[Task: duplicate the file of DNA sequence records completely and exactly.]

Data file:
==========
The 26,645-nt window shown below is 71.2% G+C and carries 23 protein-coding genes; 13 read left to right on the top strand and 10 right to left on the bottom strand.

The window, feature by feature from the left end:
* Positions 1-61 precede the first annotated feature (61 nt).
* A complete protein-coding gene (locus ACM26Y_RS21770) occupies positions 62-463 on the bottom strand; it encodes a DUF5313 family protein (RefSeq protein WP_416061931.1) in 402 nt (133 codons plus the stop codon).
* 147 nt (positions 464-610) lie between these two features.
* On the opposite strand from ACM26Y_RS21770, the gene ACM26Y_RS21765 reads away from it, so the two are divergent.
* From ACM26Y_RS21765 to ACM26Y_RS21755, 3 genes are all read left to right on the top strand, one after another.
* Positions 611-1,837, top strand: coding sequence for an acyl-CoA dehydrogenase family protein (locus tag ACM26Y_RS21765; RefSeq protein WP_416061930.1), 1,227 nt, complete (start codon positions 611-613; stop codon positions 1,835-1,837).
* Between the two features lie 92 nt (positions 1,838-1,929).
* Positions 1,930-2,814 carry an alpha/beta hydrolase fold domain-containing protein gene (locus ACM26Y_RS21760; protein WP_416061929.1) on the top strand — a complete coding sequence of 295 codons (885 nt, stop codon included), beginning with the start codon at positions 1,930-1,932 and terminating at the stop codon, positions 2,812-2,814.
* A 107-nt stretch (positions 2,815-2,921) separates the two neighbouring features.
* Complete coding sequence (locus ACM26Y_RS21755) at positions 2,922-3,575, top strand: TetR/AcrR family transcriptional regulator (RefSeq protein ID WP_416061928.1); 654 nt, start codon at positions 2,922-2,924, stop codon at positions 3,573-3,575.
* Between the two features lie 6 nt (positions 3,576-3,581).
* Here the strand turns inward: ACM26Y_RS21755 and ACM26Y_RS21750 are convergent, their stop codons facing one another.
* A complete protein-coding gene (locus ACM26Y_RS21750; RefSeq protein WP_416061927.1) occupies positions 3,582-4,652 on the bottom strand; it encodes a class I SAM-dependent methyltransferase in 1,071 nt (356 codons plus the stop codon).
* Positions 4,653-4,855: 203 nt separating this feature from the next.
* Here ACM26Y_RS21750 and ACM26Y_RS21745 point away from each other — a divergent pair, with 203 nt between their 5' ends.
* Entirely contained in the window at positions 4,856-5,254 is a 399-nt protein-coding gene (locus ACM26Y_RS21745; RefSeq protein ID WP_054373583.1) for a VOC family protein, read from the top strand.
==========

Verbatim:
The 26,645-nt window shown below is 71.2% G+C and carries 23 protein-coding genes; 13 read left to right on the top strand and 10 right to left on the bottom strand.

The window, feature by feature from the left end:
* Positions 1-61 precede the first annotated feature (61 nt).
* A complete protein-coding gene (locus ACM26Y_RS21770) occupies positions 62-463 on the bottom strand; it encodes a DUF5313 family protein (RefSeq protein WP_416061931.1) in 402 nt (133 codons plus the stop codon).
* 147 nt (positions 464-610) lie between these two features.
* On the opposite strand from ACM26Y_RS21770, the gene ACM26Y_RS21765 reads away from it, so the two are divergent.
* From ACM26Y_RS21765 to ACM26Y_RS21755, 3 genes are all read left to right on the top strand, one after another.
* Positions 611-1,837, top strand: coding sequence for an acyl-CoA dehydrogenase family protein (locus tag ACM26Y_RS21765; RefSeq protein WP_416061930.1), 1,227 nt, complete (start codon positions 611-613; stop codon positions 1,835-1,837).
* Between the two features lie 92 nt (positions 1,838-1,929).
* Positions 1,930-2,814 carry an alpha/beta hydrolase fold domain-containing protein gene (locus ACM26Y_RS21760; protein WP_416061929.1) on the top strand — a complete coding sequence of 295 codons (885 nt, stop codon included), beginning with the start codon at positions 1,930-1,932 and terminating at the stop codon, positions 2,812-2,814.
* A 107-nt stretch (positions 2,815-2,921) separates the two neighbouring features.
* Complete coding sequence (locus ACM26Y_RS21755) at positions 2,922-3,575, top strand: TetR/AcrR family transcriptional regulator (RefSeq protein ID WP_416061928.1); 654 nt, start codon at positions 2,922-2,924, stop codon at positions 3,573-3,575.
* Between the two features lie 6 nt (positions 3,576-3,581).
* Here the strand turns inward: ACM26Y_RS21755 and ACM26Y_RS21750 are convergent, their stop codons facing one another.
* A complete protein-coding gene (locus ACM26Y_RS21750; RefSeq protein WP_416061927.1) occupies positions 3,582-4,652 on the bottom strand; it encodes a class I SAM-dependent methyltransferase in 1,071 nt (356 codons plus the stop codon).
* Positions 4,653-4,855: 203 nt separating this feature from the next.
* Here ACM26Y_RS21750 and ACM26Y_RS21745 point away from each other — a divergent pair, with 203 nt between their 5' ends.
* Entirely contained in the window at positions 4,856-5,254 is a 399-nt protein-coding gene (locus ACM26Y_RS21745; RefSeq protein ID WP_054373583.1) for a VOC family protein, read from the top strand.